apoligies for the crappy cell-cam image… I left my good camera at home by mistake!)
I took yesterday off work, with the specific purpose of finishing the prep work for the Going To The Sun Rally (and the nearly 1800 mile round trip there and back.)
At the crack of dawn I drove the 65E, in overcast skies and light mist, up to Chilliwack BC, to visit Geoff Pickard at English Classic Cars. Geoff rebuilt my engine last summer and it had developed a rattle in the head since then. He had also fixed one of my rear hubs in the spring and we wanted to have a look at the opposite one to make sure it had not suffered the same fate as its twin.
The drive was uneventful, and I arrived promtly at 8:45 AM. We went to work on a list of things as the engined cooled. Geoff went into the hubs and I started on my list of things to do.
If you recall, my driver’s side rear hub did not get properly looked at in the post-flood resto by Classic Jaguar and had seen the bronze bushings disintegrate under the lubrication of a fine paste of bayou mud and rainwater. The passenger side hub was just the same, though with less damage. Geoff replaced the chewed up bronze bushings with stock needle bearings and his witches brew of lubricating slippery goo.
I replaced a tie rod gaiter on the passenger-side front wheel. In my winter lubrication routine in March I found a torn gaiter there (a “TeamCJ” mechanic had bent the safety wire back on itself when they snipped it off, eventually causing the wire to puncture the boot), replaced it with a temporary one, and finally had a proper one from SNG to replace it. So Geoff was futzing with the rear hub, I was futzing up front. He finished a full hub rebuild in the time it took me to replace a tie rod gaiter (Geoff is as fast as an F1 pit crew, I’m the world’s slowest mechanic!) so he checked the opposite front wheel and found a significant amount of free play in the ball joint of the top wishbone. He had that apart in no time and found the ball joint was improperly shimmed. We had that sorted out by the time I had my wheel back on.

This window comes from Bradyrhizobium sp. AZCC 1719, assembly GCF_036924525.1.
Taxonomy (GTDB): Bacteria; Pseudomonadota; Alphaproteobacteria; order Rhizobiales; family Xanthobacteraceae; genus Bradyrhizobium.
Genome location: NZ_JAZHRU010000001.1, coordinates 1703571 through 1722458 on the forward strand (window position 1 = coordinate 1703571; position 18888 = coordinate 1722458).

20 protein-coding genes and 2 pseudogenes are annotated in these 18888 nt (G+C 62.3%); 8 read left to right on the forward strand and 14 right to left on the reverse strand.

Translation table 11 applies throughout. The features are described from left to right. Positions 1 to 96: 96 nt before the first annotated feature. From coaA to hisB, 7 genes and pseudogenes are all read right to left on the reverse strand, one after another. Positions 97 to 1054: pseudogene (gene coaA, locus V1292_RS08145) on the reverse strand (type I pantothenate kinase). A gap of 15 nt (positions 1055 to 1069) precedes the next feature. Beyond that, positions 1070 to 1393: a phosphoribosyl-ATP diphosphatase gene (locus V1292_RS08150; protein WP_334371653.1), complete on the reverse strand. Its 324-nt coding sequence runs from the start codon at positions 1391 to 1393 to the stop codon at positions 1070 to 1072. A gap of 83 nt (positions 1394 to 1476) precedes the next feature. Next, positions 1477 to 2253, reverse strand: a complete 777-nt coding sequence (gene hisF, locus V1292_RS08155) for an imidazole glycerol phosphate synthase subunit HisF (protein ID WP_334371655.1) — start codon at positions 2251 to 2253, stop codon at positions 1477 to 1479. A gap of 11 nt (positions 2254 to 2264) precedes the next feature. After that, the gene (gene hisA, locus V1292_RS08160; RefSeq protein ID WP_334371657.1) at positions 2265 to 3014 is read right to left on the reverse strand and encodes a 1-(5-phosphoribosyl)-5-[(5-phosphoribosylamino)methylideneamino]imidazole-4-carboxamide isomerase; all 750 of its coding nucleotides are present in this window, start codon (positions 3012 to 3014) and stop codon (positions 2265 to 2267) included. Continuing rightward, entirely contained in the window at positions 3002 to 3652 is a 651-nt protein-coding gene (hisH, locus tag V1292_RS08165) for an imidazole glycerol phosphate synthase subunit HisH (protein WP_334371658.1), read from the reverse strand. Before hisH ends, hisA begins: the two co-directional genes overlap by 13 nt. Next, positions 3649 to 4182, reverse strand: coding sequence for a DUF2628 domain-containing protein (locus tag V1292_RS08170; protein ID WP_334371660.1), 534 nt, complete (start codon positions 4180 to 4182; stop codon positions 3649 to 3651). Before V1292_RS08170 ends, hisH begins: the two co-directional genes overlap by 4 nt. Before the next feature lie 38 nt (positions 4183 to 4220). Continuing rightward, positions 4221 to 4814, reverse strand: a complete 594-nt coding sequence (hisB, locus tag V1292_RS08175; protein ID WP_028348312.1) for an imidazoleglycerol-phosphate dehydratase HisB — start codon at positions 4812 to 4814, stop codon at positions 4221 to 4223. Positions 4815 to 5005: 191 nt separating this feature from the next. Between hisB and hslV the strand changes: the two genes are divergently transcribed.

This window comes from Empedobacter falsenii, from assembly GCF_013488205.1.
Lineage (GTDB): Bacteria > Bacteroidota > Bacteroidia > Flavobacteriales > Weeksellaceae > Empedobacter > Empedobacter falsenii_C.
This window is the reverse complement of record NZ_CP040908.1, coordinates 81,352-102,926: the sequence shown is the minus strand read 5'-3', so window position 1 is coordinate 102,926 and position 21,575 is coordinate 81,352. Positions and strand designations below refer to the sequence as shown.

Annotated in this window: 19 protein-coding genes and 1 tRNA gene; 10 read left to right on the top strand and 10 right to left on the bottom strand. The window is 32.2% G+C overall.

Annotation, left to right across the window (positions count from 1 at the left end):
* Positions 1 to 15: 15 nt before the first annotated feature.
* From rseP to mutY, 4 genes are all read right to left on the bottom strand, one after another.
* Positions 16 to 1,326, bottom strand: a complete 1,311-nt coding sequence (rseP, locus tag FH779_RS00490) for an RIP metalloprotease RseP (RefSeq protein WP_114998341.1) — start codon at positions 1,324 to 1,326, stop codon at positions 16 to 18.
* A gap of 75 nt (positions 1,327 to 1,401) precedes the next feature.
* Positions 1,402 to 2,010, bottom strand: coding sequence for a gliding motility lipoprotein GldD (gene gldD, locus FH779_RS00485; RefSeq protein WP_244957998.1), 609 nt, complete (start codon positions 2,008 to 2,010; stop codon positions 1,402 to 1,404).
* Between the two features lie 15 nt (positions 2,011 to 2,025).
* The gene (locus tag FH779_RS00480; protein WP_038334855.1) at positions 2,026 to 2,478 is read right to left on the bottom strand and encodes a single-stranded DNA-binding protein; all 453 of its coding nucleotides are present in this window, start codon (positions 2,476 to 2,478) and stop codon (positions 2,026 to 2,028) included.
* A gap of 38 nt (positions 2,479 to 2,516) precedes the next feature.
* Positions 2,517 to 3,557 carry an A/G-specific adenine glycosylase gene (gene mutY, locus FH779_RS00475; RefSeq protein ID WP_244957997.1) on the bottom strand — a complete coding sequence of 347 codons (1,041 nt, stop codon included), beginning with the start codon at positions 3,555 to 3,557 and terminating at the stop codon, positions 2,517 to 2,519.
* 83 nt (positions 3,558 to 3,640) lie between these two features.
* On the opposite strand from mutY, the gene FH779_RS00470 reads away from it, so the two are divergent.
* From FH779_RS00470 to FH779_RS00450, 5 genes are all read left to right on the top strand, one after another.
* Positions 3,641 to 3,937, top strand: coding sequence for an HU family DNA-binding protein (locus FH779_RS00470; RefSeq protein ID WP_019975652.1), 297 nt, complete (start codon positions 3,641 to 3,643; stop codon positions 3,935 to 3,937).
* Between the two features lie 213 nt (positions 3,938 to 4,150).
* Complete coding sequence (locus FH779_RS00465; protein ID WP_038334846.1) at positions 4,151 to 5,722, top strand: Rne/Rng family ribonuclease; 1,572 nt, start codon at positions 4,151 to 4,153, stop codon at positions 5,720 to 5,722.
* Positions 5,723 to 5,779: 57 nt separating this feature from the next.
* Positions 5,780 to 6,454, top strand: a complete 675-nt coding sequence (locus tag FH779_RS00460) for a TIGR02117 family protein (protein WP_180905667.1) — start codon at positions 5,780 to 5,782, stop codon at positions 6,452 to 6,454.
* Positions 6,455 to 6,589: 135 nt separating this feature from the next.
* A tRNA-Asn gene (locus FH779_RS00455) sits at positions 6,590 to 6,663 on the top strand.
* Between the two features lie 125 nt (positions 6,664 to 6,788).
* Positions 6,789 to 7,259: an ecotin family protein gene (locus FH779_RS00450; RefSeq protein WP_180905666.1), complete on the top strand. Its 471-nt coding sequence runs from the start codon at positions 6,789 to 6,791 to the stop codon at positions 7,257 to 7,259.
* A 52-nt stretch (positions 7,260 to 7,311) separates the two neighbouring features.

I then got a bunch of lightbulbs replaced, and my right turn signal working again. As I was sitting on the floor Geoff nearly had an aneurysm when he saw the screws I had pulled out of the signal lamp cover of the car. At first I didn’t know what he was going on about, but he pointed to the three completely different sized, shaped, and colored screws I just had removed from the car and shouted “Those are NOT proper!” (Have I ever mentioned that Geoff is a bit picky about Jaguars?) He rushed off to a parts bin, brought back a box of screws and pulled one out: “This is a proper screw. Find two more and then toss *those three* (he sneered that point) over there on the bench.” I dutifully followed his direction, not wanting to insult him.
A few more minor tasks complete, we took a break for lunch. After lunch the engine had cooled sufficiently to have a look at the head. Not wanting to be in Geoff’s way, I went about the task of changing the oil in the differential. It is the only part of my car that consistently leaks. No matter where I park, it never fails to leave a SINGLE drop of oil. It never leaves two, but I figured one drop here, and one drop there eventually leads to not enough left behind. I crawled under the car and opened it up, to be pleasantly surprised to find a NOT empty diff. While I was under the car, making unhappy noises (anyone who has ever re-filled an E-type diff knows what I mean by “unhappy noises”), Geoff was above the engine, making happy noises.